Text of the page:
Tuesday, June 06, 2006

David Suzuki Champions Regrowth Forestry!

Environmental elder statesman Dr David Suzuki has identified the management of native forests for timber production as environmental "good news".
In interview on ABC's 7.30 Report, (5/3/02), Dr Suzuki challenged the basis of the Queensland Forest Agreement and the core beliefs of the Green movement by including specific examples of on-going private native forest management as "very, very serious attempts now that are working to get us off the current destructive path we're on".

Dr Suzuki has concluded that constant harping about bad news might be counterproductive. So he has written "Good News For a Change", because, "we're not going to get change if we don't acknowledge when the right moves are being made". A sceptical Kerry O'Brien asked, "What's the good news? Dr Suzuki's reply would be no surprise to family foresters. He said;

"We've got examples from a man who has owned a forest of 150 acres for 50 years. He's logged the equivalent of the entire forest over that time and he's still got more timber on his land than he had at the beginning".

"You could say that's just a small forest holding" (but) "Collins Pine is a family held company, 150 years old. They employ 7,500 people in Oregon. They do $250 million worth of business. Their forests are as rich today as they were 150 years ago. They don't make as much money, its true, as the companies that clear cut, but they have the goose that lays the golden egg. Their forest is a source of revenue and will last forever. You clear-cut a forest, you make money once and you have to wait 150 years".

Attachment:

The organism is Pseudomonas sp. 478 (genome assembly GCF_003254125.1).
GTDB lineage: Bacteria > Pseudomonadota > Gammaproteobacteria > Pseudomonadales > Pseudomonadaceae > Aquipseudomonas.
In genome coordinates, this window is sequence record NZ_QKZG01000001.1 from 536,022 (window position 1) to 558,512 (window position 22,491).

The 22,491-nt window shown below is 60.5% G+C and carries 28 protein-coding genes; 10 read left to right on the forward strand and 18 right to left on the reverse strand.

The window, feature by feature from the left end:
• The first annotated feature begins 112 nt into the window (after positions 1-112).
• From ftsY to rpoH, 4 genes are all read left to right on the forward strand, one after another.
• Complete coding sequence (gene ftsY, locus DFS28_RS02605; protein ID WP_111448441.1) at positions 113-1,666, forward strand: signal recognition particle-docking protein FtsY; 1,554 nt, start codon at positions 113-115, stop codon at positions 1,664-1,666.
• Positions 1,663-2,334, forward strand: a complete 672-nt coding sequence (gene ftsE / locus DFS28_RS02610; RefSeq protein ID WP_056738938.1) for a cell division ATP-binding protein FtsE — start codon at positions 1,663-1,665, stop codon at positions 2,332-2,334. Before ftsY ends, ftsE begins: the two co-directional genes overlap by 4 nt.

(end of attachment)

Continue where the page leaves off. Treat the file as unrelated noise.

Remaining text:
These are North American examples but there is no ambiguity here, Dr Suzuki is referring to native forests that are managed for timber production. Yet, here in Queensland the green shoe brigade has repeatedly stated that the only sustainable use for a native forest is for conservation. The Beattie government accepted this statement and closed all of its own "golden egg laying geese", as Dr Suzuki describes them.

Ironically, Mr Beattie need only travel some 15 minutes from Parliament House to observe that Dr Suzuki's conclusions apply equally here. For all Dr Suzuki has done is to examine the forestry use in its entirety rather than focus only on adverse elements that normally occur on about five days in every 9,000 days of the growth/harvest cycle. He recognises that for 99.9% of a forestry operation, the only noise you will hear is birdsong. He is not trying to manufacture the need for regulatory jobs-for-the-boys, nor is he trying to demonise a minority group prior to an act of dispossession.

The same cannot be so certainly said of the Premier's cronies and their departmental minions. They have blatantly "got it wrong" on both public and private forest management but remain committed to putting existing family forestry operations out of business and replacing them with state owned plantations. And these directly prejudicial interests continue to be given an almost exclusive input into private forest policy.

Family forestry has always been a good news story, now its news.

First published in "The Regrowth Forester" 2002.


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